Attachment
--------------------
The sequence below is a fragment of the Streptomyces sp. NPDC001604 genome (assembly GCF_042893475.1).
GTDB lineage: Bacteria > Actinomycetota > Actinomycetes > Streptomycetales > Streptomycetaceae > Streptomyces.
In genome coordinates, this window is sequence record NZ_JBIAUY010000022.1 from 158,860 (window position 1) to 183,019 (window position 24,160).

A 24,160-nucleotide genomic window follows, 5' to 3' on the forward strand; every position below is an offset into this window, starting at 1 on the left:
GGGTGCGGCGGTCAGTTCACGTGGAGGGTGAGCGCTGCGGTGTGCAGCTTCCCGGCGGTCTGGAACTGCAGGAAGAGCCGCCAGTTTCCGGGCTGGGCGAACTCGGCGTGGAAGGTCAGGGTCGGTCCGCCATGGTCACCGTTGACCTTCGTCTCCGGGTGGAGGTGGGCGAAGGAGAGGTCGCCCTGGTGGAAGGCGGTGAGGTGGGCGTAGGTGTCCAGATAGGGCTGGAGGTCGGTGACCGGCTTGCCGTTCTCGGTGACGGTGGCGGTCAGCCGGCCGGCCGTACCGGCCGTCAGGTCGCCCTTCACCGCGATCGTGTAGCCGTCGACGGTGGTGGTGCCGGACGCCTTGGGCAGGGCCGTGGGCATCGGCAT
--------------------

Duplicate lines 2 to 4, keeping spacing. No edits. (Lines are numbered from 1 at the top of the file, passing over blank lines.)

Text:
GTDB lineage: Bacteria > Actinomycetota > Actinomycetes > Streptomycetales > Streptomycetaceae > Streptomyces.
In genome coordinates, this window is sequence record NZ_JBIAUY010000022.1 from 158,860 (window position 1) to 183,019 (window position 24,160).

A 24,160-nucleotide genomic window follows, 5' to 3' on the forward strand; every position below is an offset into this window, starting at 1 on the left: